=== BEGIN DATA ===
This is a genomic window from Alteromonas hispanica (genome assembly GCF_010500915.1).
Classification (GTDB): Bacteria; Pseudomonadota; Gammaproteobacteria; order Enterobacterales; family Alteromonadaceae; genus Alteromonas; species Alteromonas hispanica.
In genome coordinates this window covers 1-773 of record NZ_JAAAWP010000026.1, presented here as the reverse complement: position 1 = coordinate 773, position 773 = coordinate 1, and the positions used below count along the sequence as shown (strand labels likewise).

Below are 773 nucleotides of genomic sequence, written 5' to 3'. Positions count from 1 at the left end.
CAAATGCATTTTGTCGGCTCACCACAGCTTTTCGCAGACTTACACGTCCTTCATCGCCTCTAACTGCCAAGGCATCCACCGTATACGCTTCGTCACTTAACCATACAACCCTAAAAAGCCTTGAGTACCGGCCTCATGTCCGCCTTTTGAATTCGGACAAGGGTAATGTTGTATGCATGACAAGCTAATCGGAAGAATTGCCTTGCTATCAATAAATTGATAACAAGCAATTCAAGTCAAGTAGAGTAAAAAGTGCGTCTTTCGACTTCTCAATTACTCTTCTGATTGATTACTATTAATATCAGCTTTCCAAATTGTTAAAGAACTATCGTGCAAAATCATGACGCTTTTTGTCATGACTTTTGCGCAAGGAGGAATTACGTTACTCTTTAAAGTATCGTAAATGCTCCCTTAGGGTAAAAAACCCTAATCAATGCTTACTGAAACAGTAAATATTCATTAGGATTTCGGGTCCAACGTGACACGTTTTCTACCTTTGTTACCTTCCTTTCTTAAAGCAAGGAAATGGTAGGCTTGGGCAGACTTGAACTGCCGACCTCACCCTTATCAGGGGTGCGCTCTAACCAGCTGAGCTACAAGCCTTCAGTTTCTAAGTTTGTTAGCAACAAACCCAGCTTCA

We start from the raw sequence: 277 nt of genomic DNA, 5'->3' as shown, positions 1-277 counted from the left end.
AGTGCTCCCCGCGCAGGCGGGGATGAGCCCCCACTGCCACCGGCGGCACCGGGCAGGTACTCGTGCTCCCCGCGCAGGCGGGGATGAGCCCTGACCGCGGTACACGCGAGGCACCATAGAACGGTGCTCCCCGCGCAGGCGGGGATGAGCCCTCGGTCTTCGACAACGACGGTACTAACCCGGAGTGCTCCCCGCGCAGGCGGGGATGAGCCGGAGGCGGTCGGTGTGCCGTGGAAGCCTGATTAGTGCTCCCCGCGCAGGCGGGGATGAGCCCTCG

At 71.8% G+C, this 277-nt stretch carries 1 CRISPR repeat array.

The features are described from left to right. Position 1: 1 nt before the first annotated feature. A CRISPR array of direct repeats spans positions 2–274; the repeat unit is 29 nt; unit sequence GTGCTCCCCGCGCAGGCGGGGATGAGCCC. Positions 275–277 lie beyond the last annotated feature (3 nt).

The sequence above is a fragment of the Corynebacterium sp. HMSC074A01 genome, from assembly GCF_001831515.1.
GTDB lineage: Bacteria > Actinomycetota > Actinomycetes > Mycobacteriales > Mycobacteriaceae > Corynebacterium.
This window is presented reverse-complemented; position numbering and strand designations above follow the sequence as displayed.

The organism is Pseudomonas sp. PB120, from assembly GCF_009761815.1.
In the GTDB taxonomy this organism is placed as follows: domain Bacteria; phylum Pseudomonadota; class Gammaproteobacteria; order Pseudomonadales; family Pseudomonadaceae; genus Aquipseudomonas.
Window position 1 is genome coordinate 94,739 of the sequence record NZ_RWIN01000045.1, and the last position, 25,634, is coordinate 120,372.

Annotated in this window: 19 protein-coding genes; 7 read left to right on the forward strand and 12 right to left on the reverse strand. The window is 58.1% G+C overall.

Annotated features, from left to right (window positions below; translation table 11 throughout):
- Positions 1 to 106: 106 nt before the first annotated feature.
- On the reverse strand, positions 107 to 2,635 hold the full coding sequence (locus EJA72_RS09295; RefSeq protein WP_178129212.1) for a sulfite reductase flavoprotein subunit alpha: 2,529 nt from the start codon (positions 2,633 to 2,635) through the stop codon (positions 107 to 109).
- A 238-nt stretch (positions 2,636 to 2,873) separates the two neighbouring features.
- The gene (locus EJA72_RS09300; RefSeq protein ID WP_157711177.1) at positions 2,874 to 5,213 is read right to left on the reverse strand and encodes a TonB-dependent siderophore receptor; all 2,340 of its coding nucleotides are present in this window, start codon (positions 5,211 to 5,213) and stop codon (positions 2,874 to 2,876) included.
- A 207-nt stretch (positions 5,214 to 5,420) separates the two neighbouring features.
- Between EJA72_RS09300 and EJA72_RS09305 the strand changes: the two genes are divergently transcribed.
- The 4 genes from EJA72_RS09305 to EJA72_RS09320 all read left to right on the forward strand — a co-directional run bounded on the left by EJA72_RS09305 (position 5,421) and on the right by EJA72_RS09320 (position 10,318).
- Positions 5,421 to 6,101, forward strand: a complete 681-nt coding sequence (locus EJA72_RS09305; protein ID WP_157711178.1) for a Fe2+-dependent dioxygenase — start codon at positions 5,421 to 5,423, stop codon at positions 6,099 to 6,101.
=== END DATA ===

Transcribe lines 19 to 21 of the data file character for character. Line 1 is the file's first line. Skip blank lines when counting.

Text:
- On the reverse strand, positions 107 to 2,635 hold the full coding sequence (locus EJA72_RS09295; RefSeq protein WP_178129212.1) for a sulfite reductase flavoprotein subunit alpha: 2,529 nt from the start codon (positions 2,633 to 2,635) through the stop codon (positions 107 to 109).
- A 238-nt stretch (positions 2,636 to 2,873) separates the two neighbouring features.
- The gene (locus EJA72_RS09300; RefSeq protein ID WP_157711177.1) at positions 2,874 to 5,213 is read right to left on the reverse strand and encodes a TonB-dependent siderophore receptor; all 2,340 of its coding nucleotides are present in this window, start codon (positions 5,211 to 5,213) and stop codon (positions 2,874 to 2,876) included.